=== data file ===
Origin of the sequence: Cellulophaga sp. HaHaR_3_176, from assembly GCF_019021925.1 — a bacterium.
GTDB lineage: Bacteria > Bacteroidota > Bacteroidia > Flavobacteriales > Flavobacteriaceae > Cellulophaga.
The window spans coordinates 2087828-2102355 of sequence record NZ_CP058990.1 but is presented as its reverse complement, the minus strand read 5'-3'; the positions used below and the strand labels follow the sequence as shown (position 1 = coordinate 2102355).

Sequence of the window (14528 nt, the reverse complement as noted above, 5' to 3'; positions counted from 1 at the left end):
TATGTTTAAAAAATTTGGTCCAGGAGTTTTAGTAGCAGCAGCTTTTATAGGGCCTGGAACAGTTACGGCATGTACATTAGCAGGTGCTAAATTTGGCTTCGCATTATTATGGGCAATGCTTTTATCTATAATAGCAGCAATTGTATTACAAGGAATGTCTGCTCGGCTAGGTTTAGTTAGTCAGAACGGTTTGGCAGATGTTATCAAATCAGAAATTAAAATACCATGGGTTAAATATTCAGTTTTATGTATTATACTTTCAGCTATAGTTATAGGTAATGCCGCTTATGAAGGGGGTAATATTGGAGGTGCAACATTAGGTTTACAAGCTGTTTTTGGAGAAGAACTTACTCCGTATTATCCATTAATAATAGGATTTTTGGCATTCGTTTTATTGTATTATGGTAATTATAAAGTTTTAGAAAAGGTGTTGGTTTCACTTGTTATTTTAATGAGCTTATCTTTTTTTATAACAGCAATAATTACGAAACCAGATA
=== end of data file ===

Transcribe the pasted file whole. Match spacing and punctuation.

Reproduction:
Origin of the sequence: Cellulophaga sp. HaHaR_3_176, from assembly GCF_019021925.1 — a bacterium.
GTDB lineage: Bacteria > Bacteroidota > Bacteroidia > Flavobacteriales > Flavobacteriaceae > Cellulophaga.
The window spans coordinates 2087828-2102355 of sequence record NZ_CP058990.1 but is presented as its reverse complement, the minus strand read 5'-3'; the positions used below and the strand labels follow the sequence as shown (position 1 = coordinate 2102355).

Sequence of the window (14528 nt, the reverse complement as noted above, 5' to 3'; positions counted from 1 at the left end):
TATGTTTAAAAAATTTGGTCCAGGAGTTTTAGTAGCAGCAGCTTTTATAGGGCCTGGAACAGTTACGGCATGTACATTAGCAGGTGCTAAATTTGGCTTCGCATTATTATGGGCAATGCTTTTATCTATAATAGCAGCAATTGTATTACAAGGAATGTCTGCTCGGCTAGGTTTAGTTAGTCAGAACGGTTTGGCAGATGTTATCAAATCAGAAATTAAAATACCATGGGTTAAATATTCAGTTTTATGTATTATACTTTCAGCTATAGTTATAGGTAATGCCGCTTATGAAGGGGGTAATATTGGAGGTGCAACATTAGGTTTACAAGCTGTTTTTGGAGAAGAACTTACTCCGTATTATCCATTAATAATAGGATTTTTGGCATTCGTTTTATTGTATTATGGTAATTATAAAGTTTTAGAAAAGGTGTTGGTTTCACTTGTTATTTTAATGAGCTTATCTTTTTTTATAACAGCAATAATTACGAAACCAGATA